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First UU Blog

Columns and occasional online reflections from First UU Ministers, staff and members of our community.

 

 

Tuesday Blog: Brian Hagemann - Reaching for the Sun PDF Print E-mail
Written by Brian Hagemann   
Tuesday, 23 February 2016 14:27

7th principleThe February theme of ‘desire’ (and the news I’m about to share) had me thinking about my deeply held longing and hope for a green and vibrant world teeming with biodiversity and humans living in harmony for generations.  As UU's, we all desire a healthy and sustainable future that reverses some of the damage the Earth’s ecosystems are struggling with.  I’ve spent much of my activist life working with a variety of environmental groups (from Earth First! and Student Environmental Action in college to the Green Party and other special interest groups) to help bring about such change.  But now, as a parent, with the ever growing spectre of climate change my worry and sense of urgency is heightened.  Sometimes, fortunately, desire can transform into hope.

You may have noticed by now a new addition to the First UU facility on the roof above the main entrance.  As part of our Green and Growing capital campaign, we now have a medium sized solar array providing clean, renewable energy right here at First UU!  We’re not sure, but as Rev. Eric mentioned in his sermon this past Sunday, we may be the first church in the area to have installed solar.  As a visible commitment to our Unitarian Universalist 7th Principle (respect for the interdependent web of all existence), this is a tangible and concrete way that we can live out our faith’s values and contribute to the healing of our larger world.  Renewable energy such as solar will be necessary to address climate change as it represents a reduction in our ‘carbon footprint’, mainly by offsetting coal-burning energy production here in this region.  Our congregation should be very proud of this small step in that direction.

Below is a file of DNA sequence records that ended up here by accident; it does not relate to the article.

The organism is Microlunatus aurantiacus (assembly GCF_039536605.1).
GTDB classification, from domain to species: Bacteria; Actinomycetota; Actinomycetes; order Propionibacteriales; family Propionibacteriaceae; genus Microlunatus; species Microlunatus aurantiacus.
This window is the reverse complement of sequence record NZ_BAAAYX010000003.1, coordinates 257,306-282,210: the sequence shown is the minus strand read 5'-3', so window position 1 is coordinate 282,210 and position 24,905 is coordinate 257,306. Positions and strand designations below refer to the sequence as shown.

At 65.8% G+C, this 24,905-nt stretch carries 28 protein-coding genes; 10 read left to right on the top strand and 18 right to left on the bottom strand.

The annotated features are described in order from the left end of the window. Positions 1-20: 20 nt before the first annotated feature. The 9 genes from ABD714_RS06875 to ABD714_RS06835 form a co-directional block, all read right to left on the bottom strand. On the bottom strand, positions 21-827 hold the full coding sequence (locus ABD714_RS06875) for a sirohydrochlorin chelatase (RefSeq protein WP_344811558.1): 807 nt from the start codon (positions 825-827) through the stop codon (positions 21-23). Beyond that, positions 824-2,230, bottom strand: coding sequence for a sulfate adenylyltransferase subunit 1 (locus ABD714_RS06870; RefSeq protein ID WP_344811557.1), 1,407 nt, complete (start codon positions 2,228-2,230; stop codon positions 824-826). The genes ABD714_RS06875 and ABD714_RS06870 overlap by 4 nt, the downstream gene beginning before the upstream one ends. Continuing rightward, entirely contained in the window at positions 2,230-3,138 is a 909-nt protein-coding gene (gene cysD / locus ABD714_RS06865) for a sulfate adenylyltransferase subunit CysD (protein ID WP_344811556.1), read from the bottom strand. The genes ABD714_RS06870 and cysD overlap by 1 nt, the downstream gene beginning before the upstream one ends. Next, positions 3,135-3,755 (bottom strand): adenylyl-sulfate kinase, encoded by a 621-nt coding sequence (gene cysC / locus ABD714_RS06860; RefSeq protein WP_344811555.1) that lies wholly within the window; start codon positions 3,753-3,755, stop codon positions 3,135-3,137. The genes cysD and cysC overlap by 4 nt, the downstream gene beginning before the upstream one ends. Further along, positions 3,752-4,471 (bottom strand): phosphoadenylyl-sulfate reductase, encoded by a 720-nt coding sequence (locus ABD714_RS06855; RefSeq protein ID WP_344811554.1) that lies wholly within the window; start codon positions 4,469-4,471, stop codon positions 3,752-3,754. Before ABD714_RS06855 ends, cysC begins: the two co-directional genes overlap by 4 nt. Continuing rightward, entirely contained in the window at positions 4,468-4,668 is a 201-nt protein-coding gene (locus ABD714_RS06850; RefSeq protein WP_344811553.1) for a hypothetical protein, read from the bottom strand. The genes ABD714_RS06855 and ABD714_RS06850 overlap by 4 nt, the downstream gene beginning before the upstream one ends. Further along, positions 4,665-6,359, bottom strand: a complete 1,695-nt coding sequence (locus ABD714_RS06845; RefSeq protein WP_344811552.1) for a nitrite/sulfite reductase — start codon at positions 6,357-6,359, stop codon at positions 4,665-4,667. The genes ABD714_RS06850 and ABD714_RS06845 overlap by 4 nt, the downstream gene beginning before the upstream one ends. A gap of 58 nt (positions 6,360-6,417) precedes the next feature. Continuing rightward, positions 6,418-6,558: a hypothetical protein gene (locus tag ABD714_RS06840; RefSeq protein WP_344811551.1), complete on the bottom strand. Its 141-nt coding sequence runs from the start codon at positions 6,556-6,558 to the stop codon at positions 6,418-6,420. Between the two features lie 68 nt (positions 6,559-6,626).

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Tuesday Blog: Rev. Lane Campbell - Desire PDF Print E-mail
Written by Rev. Lane Campbell   
Tuesday, 16 February 2016 00:00

heartAs I read about this month’s theme, Desire, I have to admit I got a bit squirmy. Desire? Really?! It seems that in having grown up in New England, I have developed an aversion to desire that probably has its roots in some sort of Puritan values. I received the message that desire was wrong- that wanting something for yourself or for others was being greedy or selfish. And I wonder if others in this community grew up with similar messages. I wonder what messages you have received about desire throughout your life and how these learning’s have shaped you.

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Tuesday Blog: Rev. Jennifer Brooks - Beyond Appearances PDF Print E-mail
Written by Rev. Jennifer Brooks   
Tuesday, 09 February 2016 00:00